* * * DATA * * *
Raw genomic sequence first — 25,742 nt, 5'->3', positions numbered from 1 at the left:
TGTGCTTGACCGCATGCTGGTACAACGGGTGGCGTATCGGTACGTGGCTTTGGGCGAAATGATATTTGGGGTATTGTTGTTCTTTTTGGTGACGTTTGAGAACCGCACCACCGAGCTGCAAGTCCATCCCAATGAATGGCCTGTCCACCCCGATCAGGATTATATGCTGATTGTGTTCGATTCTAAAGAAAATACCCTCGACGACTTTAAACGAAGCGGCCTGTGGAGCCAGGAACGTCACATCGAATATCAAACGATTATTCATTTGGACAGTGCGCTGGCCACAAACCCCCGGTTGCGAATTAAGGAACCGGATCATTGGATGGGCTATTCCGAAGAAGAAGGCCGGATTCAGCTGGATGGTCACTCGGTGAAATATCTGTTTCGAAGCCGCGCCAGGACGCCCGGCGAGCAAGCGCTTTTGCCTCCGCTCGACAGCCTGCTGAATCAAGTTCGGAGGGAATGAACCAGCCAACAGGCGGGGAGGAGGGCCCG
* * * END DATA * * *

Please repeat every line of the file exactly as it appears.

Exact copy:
Raw genomic sequence first — 25,742 nt, 5'->3', positions numbered from 1 at the left:
TGTGCTTGACCGCATGCTGGTACAACGGGTGGCGTATCGGTACGTGGCTTTGGGCGAAATGATATTTGGGGTATTGTTGTTCTTTTTGGTGACGTTTGAGAACCGCACCACCGAGCTGCAAGTCCATCCCAATGAATGGCCTGTCCACCCCGATCAGGATTATATGCTGATTGTGTTCGATTCTAAAGAAAATACCCTCGACGACTTTAAACGAAGCGGCCTGTGGAGCCAGGAACGTCACATCGAATATCAAACGATTATTCATTTGGACAGTGCGCTGGCCACAAACCCCCGGTTGCGAATTAAGGAACCGGATCATTGGATGGGCTATTCCGAAGAAGAAGGCCGGATTCAGCTGGATGGTCACTCGGTGAAATATCTGTTTCGAAGCCGCGCCAGGACGCCCGGCGAGCAAGCGCTTTTGCCTCCGCTCGACAGCCTGCTGAATCAAGTTCGGAGGGAATGAACCAGCCAACAGGCGGGGAGGAGGGCCCG